According to InsiderMonkey.com (2016), “India ranks as first on our list 11 countries with the highest orphan population. Devastating statistics show that nine percent of all children in India are orphaned, 70 million are child laborers, 10 million are bonded laborers, 13 million are homeless, 2 million live on streets without families, and over 2 million are orphaned due to AIDS.”
In 2003, Ethiopia’s population was about 66 million and approximately 30% of that was children under the age of 15. At that time UNAIDS estimated that 230,000 children in Ethiopia under age 15 were living with HIV/AIDS. Moreover, the percentage of children orphaned by AIDS increased from 9.6% in 1995 to almost 26% in 2001. And it was estimated to reach 43% in 2010. Medication and other advances in medication, along with the reduction of conflicts in Africa, kept such high UNICEF, UNAIDS and BUCEN (U.S. Census Bureau) estimates from being reached. Nevertheless, as the population of Ethiopia surpassed 100 million in 2016; their estimated 6% orphan population also increased to over 5 million – about 9% which are ‘double orphans.’
The alarming statistics on African orphans is that in 2015 there were about 170,000 orphaned children in Mauritania, 710,000 in Mali, 800,000 in Niger, 600,000 in Chad, 1.7 million in Sudan, 280,000 in Eritrea, 48,000 in Djibouti, 4.8 million in Ethiopia, 630,000 in Somalia, 560,000 in Senegal, 710,000 in Burkina Faso, 370,000 in Benin, 64,000 in The Gambia, 100,000 in Guinea-Bissau and 370,000 in Guinea.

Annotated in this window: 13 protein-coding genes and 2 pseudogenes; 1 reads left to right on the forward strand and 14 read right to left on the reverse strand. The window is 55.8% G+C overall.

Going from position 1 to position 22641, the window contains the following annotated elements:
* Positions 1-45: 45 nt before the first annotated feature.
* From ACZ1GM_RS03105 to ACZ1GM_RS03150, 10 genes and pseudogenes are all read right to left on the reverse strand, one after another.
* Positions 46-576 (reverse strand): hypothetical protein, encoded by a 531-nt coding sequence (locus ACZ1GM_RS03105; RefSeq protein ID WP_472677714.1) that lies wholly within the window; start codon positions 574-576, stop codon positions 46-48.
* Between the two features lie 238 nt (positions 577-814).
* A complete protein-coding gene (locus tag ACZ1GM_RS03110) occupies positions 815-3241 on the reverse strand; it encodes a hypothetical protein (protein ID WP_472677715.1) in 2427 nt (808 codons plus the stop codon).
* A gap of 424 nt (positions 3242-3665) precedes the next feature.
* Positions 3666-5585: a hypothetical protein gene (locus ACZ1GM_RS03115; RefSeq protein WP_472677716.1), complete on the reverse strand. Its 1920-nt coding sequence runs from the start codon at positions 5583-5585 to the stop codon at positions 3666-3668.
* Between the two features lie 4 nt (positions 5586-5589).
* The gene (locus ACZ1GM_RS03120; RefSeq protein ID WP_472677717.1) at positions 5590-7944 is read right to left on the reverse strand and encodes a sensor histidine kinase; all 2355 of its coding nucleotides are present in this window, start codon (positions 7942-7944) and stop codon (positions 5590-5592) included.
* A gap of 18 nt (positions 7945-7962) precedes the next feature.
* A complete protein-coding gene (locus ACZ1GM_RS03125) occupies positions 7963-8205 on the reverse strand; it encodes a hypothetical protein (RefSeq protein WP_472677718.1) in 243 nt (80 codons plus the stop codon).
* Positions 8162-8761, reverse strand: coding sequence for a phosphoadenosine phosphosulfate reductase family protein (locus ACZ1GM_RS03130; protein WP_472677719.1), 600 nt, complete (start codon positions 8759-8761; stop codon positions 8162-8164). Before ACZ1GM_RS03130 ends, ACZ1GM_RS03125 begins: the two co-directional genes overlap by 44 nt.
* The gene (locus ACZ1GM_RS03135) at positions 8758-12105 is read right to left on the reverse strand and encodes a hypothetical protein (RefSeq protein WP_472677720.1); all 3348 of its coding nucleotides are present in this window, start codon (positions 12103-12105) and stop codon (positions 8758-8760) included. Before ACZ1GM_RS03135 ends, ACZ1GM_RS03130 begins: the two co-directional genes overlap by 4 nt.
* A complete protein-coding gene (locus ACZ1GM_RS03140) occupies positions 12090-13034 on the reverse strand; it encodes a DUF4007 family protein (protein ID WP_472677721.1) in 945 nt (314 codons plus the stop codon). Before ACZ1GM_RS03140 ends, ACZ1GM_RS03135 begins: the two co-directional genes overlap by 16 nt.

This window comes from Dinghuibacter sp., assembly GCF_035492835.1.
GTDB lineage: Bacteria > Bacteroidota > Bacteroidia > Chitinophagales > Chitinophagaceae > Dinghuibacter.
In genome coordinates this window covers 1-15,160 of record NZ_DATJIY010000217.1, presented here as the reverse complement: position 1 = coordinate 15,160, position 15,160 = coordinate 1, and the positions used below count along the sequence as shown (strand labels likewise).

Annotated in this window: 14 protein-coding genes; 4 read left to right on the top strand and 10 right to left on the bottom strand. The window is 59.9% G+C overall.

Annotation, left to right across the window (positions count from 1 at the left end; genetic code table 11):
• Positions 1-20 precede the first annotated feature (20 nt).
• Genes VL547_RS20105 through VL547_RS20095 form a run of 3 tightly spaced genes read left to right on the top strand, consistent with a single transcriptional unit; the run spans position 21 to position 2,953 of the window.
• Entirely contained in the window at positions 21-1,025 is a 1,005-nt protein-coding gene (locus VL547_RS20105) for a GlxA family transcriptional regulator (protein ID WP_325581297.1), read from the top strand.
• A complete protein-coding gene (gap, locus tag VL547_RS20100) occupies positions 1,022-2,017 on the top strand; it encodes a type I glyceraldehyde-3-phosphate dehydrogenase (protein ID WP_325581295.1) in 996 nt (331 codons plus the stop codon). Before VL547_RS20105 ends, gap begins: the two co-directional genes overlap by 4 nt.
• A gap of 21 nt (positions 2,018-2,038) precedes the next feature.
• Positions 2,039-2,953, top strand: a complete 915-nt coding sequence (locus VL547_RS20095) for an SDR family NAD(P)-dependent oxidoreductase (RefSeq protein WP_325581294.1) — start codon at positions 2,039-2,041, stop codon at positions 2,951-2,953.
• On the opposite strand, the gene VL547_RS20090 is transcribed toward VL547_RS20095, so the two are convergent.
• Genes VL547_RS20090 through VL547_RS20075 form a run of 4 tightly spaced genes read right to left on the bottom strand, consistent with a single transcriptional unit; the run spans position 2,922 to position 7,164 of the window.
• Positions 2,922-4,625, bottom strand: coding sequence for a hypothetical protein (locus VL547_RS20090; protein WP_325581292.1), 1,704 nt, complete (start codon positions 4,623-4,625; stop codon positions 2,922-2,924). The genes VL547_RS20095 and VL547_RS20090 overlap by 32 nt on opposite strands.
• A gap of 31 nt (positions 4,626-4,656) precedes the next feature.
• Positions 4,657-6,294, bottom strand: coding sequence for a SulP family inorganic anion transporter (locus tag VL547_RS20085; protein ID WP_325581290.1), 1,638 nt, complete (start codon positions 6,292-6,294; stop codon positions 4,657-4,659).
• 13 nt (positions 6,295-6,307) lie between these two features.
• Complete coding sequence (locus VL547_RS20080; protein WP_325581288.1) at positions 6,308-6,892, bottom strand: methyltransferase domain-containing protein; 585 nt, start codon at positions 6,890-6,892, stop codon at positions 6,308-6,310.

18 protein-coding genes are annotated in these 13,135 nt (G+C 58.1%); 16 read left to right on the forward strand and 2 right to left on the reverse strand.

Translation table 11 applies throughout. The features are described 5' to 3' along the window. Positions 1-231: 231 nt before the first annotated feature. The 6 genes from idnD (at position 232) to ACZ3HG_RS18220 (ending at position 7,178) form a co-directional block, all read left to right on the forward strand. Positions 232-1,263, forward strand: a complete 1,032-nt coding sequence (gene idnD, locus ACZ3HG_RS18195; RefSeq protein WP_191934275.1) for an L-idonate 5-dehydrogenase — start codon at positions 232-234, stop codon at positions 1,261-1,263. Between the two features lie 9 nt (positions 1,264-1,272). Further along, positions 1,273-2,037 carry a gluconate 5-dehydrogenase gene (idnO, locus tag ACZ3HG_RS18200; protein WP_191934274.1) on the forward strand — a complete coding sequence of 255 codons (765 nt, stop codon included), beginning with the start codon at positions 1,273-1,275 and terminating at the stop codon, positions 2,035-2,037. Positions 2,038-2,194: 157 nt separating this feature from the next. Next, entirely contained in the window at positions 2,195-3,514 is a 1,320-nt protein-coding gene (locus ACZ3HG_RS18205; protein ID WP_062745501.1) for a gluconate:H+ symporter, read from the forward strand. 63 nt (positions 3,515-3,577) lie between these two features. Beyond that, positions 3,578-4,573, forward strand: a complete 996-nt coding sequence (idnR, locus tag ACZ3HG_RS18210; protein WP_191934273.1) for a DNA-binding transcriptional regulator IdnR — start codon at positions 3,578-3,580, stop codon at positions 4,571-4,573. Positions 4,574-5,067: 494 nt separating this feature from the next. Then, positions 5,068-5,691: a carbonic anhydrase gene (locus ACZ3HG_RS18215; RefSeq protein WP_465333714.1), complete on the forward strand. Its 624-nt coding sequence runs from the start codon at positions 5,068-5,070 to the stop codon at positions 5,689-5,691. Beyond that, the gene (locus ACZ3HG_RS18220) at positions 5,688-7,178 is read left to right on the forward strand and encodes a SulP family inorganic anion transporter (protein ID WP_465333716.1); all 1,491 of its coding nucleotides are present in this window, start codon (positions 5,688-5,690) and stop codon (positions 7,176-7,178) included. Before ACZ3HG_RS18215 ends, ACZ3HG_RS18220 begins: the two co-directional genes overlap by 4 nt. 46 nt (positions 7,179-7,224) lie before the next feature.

According to some reports, Nigeria has 8.6 million orphans, Ivory Coast 1.4 million, Liberia 250,000, Sierra Leone and the Central African Republic 340,000 each, Ghana and Cameroon one million each, Equatorial Guinea 29,000, Gabon 65,000, the Republic of the Congo 270,000, the Democratic Republic of Congo (formerly Zaire) 4.2 million, Rwanda 820,000, and Burundi 600,000. Uganda and Kenya are home to 2.3 million orphans each, Tanzania to 2.4 million, Angola and Zambia 1.2 million each, the Comoros 33,000, Malawi 950,000, Namibia 140,000, Botswana 150,000, Zimbabwe 1.4 million, Mozambique 1.5 million, Madagascar 900,000, Lesotho 150,000, and Swaziland and South Africa 2.5 million each. The numbers on the chart below may vary due to multiple reports.
In a great many countries in the world children suffer in extreme poverty; especially in regions where corporations and politicians have outsourced their resources with very little care or moral compassion on that countries best resource – their children. In Kenya, more than half of their population lives below the poverty line, many on less than a dollar a day; and this can be seen in perhaps a 100 countries.